Nova Scotia

Accessible garden grows at Halifax's Common Roots Urban Farm

Common Roots Urban Farm in Halifax will keep adding to expand accessible options for gardeners with disabilities.

'It truly is a healing garden for the community,' says Gerry Post

Accessibility advocate Gerry Post says the Common Roots Urban Farm has become a healing oasis for hospital patients. (Elizabeth Chiu/CBC)

An accessible garden outside a Halifax hospital is blossoming — and expanding.

Common Roots Urban Farm, at the corner of Robie Street and Bell Road, has built several wheelchair-accessible garden beds. 

"It's incredible to see this happen," accessibility advocate Gerry Post said Friday.

Common Roots Urban Farm organizers have plans to increase the amount of paved pathways. (CBC)

Garden grows

The blooming accessible garden will keep growing this fall. The nearby Nova Scotia Rehabilitation Centre will start integrating gardening into its programming, Post said.

Garden organizers also plan to build more wheelchair-accessible beds and paths, and add a tactile garden for people with visual impairments. 

"They can feel their way around and know where the plants are that they are farming," Post said.

Common Roots Urban Farm is right outside the emergency room on Robie Street in Halifax. (CBC)

Artistic and fun

Post is a lifelong gardener, but found he had to stop that passion when he became paralyzed almost four years ago.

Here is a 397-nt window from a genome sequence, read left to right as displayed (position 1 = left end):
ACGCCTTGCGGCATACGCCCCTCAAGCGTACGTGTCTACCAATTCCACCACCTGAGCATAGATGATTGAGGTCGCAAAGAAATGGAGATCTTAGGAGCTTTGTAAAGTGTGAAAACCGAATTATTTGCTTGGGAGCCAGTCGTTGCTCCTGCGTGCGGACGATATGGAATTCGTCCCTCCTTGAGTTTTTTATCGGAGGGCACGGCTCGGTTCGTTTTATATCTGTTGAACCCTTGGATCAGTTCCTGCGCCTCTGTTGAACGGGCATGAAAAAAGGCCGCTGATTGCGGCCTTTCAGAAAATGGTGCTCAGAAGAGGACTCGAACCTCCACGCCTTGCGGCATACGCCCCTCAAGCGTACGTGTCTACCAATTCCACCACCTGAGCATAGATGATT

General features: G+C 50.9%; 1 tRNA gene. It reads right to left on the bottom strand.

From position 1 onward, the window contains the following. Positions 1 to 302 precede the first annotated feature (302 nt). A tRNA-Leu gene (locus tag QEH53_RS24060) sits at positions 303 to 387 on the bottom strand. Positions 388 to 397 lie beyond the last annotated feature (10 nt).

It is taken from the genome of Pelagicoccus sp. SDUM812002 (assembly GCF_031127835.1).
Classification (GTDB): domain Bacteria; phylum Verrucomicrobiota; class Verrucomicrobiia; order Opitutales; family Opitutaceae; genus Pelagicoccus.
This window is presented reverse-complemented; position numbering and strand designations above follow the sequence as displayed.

"It was a big disappointment," he said.

Now he has two garden beds propped high enough so he can easily reach from his wheelchair. Each is filled with tomatoes, lettuce, parsley, mint and colourful flowers.

"It's a little bit artistic. It's a lot of fun," Post said.

The raised gardens make it possible for Gerry Post to harvest vegetables from his wheelchair. (CBC)

'Truly a healing garden'

The area's become an oasis for people at the nearby emergency room and rehabilitation centre, he said.

Families of patients sit among the plants when they're upset, patients stroll through and nurses enjoy their breaks there, he said.

"It truly is a healing garden for the community," Post said.

The Nova Scotia Health Authority owns the land the garden sits on, which used to house the old Queen Elizabeth High School.

It's earmarked for future hospital expansion at a yet-to-be-determined date. The garden's size is expected to be reduced, but not eliminated entirely. 

With files from Elizabeth Chiu

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